Inspired by Giorgio Agamben’s Homo Sacer: Sovereign Power and Bare Life, this essay raises the question whether lesbians and gay men should fundamentally rethink their relationship with the law. Until now, lesbians and gay men have played by the rules: We bide our time for the appropriate moment to challenge the application of the law, and then do so from within the legal system through impact litigation. Focusing on Agamben’s discussion of Kafka’s parable Before the Law, this essay challenges us to consider whether, instead of engaging the law on its own terms, lesbians and gay men should use the law as a tool against itself in an effort to open the way for a meaningful and thorough reconsideration of the appropriate relationship between sexual orientation and legal and social norms.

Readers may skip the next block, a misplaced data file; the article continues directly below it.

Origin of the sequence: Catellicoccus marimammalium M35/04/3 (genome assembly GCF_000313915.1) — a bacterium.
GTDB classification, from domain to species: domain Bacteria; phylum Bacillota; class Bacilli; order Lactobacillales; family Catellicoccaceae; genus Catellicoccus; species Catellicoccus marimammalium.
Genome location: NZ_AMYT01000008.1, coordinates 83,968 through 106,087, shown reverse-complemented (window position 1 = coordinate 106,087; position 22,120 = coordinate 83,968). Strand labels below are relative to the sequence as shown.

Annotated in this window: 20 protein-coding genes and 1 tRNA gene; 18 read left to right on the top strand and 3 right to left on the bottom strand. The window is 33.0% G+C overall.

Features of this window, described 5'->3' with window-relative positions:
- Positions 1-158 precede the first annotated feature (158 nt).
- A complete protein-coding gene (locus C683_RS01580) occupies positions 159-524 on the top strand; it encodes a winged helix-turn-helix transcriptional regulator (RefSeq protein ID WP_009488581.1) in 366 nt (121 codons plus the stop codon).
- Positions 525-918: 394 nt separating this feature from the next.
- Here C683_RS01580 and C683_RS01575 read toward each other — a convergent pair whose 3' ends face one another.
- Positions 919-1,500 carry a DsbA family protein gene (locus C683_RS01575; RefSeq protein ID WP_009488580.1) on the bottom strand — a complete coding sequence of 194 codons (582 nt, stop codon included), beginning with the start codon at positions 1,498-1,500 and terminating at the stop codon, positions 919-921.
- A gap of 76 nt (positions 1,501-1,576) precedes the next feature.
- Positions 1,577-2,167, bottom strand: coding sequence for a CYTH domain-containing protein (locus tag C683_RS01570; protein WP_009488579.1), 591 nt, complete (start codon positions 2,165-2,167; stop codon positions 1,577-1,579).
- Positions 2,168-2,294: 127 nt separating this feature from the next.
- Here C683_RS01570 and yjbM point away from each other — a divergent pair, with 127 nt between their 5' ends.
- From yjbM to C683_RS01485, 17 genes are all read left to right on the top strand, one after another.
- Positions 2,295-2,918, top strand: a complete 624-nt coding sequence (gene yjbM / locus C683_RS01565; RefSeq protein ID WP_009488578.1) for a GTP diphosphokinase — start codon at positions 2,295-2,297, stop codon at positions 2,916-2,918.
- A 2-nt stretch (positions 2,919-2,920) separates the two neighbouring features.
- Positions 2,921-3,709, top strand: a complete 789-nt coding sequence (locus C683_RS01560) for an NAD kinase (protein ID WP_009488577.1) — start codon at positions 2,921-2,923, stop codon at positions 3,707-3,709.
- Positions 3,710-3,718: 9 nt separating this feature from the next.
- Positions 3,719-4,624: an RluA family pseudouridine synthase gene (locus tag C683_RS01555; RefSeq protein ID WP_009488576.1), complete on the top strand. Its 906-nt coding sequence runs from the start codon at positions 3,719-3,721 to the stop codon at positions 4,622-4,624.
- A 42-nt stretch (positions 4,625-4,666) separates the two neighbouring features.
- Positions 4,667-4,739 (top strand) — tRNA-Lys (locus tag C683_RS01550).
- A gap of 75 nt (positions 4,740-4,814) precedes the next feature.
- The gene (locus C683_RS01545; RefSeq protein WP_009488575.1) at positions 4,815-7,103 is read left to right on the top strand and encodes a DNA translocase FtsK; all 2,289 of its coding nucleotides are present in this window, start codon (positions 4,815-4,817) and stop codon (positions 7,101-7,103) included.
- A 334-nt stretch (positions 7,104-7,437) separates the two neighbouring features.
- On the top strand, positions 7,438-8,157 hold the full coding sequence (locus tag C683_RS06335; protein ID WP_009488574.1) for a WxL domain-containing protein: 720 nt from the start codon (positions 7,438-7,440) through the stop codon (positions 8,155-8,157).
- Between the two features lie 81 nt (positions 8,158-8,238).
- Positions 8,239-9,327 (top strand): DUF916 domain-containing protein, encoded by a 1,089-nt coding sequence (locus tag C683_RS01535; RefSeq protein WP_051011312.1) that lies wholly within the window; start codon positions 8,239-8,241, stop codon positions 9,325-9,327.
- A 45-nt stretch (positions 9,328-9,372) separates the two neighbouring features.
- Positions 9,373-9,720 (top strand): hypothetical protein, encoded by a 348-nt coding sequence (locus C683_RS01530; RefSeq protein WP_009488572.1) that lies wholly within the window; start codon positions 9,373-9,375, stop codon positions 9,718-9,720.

Civil Rights and Discrimination | Law and Society | Sexuality and the Law | Tax Law

Date of this Version

March 2006